Donald Trump's political ascent is mobilizing fierce opposition. Days before a string of key primaries, the Republican front-runner was forced by protesters to call off a major rally in Chicago, reports Spencer Kimball.
Even for the protesters, the news came as a surprise.
Donald Trump called off his rally in Chicago on Friday, citing "security concerns" amid reports of scuffles inside the university arena where he was scheduled to appear.
"Honestly, I'm shocked they called it off as quickly as they did," said Annelise Steele, a 20-year-old student who showed up to protest against the Republican front-runner.
A large number of anti-Trump demonstrators descended on the University of Illinois Pavilion Center, many carrying signs and chanting slogans that panned the billionaire as a fascist and white supremacist. Activists said thousands had showed up to protest.
"I feel ecstatic. I feel like I actually have a voice," said Uber driver Robert Willard as his fellow protesters celebrated their victory.
In a press release, Trump's campaign said he decided to "postpone" the rally after landing in Chicago and discussing the situation with law enforcement. Supporters like Tayler Fuentes were disappointed in their candidate for not showing up.
"He should have stuck it out," said Fuentes, a 28-year-old veteran and surgical assistant. "He always projects this image of being strong. What's he going to do when China and Russia come knocking on the door?"
'I would love to see a wall put up'
Hours before the rally was scheduled to begin, the line of Trump supporters already stretched for blocks outside of the arena.
"I feel like he's the only person available that can break up the corruption in the US government," said Tony Smith, a 64-year-old retiree, as he filed toward the entrance gate with other Trump supporters.
"Politicians ... continue to maintain their power, taking money from lobbyists, corrupt contracts and cronyism," Smith added. "Trump is already a billionaire."
Dove Thiselton is still undecided about Trump. She doesn't always agree with his rhetoric, but she does support some of his stances on immigration, like building a wall on the border with Mexico.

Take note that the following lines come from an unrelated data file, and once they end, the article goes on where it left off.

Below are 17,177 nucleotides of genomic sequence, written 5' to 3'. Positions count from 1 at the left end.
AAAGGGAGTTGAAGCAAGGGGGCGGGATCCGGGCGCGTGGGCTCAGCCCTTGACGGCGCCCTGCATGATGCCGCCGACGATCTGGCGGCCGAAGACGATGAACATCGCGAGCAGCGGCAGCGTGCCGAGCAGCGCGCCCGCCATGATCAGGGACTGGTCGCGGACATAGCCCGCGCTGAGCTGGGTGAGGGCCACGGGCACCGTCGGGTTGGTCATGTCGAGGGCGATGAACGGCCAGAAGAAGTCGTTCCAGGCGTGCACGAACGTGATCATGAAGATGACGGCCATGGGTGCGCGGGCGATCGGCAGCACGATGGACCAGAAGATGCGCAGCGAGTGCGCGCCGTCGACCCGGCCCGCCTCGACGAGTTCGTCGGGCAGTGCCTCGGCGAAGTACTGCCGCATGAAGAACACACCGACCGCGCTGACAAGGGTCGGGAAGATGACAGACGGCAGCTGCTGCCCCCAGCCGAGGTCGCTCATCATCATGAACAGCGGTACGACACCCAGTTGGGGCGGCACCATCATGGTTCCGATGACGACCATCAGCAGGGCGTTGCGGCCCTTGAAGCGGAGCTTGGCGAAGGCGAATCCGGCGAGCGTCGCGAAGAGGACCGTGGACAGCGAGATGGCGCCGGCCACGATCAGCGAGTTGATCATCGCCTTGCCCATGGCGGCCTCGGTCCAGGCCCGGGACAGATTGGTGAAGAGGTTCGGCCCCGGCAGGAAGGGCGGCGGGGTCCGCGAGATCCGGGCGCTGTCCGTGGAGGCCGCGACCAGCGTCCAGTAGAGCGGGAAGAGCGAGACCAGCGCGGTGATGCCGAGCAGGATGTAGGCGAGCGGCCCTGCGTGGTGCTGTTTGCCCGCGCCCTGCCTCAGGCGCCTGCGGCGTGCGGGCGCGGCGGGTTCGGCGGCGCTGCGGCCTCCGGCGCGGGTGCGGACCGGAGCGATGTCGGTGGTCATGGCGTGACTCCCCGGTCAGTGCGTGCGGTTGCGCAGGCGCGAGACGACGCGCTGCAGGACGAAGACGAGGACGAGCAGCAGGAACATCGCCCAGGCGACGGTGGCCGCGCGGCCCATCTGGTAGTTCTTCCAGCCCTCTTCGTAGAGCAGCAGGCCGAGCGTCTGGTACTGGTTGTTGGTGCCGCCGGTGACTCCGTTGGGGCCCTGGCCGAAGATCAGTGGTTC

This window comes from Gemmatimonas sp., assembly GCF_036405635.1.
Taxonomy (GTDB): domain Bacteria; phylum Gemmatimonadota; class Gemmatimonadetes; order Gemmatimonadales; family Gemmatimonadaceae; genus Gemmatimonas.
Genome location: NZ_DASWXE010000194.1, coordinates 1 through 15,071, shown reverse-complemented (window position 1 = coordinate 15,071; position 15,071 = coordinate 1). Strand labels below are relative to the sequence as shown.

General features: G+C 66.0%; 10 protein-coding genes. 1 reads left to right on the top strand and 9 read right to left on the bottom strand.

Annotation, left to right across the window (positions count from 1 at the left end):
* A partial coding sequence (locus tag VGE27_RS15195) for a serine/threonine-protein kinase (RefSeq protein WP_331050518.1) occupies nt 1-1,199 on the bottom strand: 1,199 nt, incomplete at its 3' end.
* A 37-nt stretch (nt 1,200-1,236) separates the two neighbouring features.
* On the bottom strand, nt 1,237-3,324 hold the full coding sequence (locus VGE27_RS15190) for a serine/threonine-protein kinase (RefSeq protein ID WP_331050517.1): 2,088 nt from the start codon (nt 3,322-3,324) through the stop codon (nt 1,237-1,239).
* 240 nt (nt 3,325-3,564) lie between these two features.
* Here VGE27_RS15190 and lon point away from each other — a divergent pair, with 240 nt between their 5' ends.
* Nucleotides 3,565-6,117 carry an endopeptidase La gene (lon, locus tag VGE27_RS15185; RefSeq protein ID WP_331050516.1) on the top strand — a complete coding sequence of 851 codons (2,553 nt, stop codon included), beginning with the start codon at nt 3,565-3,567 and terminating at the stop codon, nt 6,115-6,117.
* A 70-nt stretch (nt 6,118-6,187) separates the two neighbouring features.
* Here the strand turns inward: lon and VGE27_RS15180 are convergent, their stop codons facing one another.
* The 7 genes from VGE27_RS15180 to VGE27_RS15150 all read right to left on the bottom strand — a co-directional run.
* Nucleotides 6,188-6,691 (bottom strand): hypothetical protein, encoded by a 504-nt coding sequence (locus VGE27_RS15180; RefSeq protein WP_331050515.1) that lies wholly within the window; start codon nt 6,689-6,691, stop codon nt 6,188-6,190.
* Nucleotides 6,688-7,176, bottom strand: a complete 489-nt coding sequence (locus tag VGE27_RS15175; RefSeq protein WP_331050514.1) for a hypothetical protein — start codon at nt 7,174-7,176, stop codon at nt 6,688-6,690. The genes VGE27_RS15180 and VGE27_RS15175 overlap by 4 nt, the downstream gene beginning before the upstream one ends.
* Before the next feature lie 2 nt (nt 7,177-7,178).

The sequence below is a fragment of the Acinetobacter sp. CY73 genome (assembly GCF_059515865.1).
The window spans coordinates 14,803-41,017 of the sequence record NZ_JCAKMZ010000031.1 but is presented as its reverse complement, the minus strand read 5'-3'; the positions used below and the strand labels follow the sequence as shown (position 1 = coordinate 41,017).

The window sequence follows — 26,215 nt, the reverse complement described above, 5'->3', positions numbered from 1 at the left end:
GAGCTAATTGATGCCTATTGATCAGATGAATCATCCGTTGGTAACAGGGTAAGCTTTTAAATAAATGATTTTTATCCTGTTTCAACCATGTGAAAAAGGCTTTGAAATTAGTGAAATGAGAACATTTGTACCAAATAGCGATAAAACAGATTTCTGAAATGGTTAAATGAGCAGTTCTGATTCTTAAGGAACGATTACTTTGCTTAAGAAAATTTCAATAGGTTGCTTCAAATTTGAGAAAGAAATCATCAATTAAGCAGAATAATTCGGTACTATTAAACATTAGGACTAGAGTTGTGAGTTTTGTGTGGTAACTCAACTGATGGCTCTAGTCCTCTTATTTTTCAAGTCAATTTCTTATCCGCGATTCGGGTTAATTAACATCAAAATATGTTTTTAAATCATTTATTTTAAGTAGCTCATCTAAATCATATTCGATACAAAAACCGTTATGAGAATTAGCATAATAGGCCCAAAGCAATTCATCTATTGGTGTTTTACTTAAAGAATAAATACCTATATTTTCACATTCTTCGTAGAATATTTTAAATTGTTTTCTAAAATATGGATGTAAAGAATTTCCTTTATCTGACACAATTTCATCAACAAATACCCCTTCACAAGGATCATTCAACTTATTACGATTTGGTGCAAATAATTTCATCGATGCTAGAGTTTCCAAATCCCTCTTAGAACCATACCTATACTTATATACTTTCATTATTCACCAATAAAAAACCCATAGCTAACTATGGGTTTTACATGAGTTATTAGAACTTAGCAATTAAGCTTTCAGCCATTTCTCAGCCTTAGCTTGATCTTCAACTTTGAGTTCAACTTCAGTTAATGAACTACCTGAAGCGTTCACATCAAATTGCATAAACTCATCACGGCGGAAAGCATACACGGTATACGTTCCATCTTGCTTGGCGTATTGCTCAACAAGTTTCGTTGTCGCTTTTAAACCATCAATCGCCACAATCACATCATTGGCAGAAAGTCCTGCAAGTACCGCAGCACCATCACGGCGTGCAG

"I would love to see a wall put up," said Thiselton, a mother and photographer. "I just moved from California, where there's a real illegal immigration problem. One of the reasons we moved here was the schools being overcrowded."
Cole Beesley, a college student, believes Trump is "the most straightforward candidate."
"He doesn't beat around the bush and cater to everyone's wants and needs," Beesley said. "He says what's on everyone's mind but we're too scared to say."
The Republican front-runner has called for a ban on Muslim immigration, openly contemplated assigning Muslims special identification cards and wants to deport 11 million undocumented migrants.
"It's neo-fascism and I won't stand for it," said Allen, a 24-year-old protester, who declined to give his last name. "It emboldens people to commit violent acts against people of color, people who identify as alternative sexualities and gender identities," he said.
Arlene Bueno, a 22-year-old who works in retail, is concerned that Trump continues to draw so many supporters.
"Donald Trump is a bigot, and unfortunately many people think he's the person we should turn to," Bueno said. "It's just ignorance and racism. We're all immigrants. The majority of the people who live here, they're all immigrants."
But Trump supporters like Tayler Fuentes bristle at the charge of racism.
"I'm not a white supremacist; don't put that on me because I'm here," Fuentes said.
March to the nomination
Though Trump suffered a defeat at his rally, he's on track to win a string of key primaries on Tuesday.
He has a substantial lead in Illinois and large, delegate-rich states like Ohio and Florida.
"If he wins both Ohio and Florida, I think the coronation is on," said Zachary Cook, a political science professor at DePaul University. "I don't see what realistically stops Trump from getting the nomination."
But Cook believes Trump would face an uphill battle among diverse voters in the general election, having alienated many people of color with his incendiary rhetoric.
"I think you're going to see a real counter-mobilization amongst both African-Americans and Latinos," Cook said.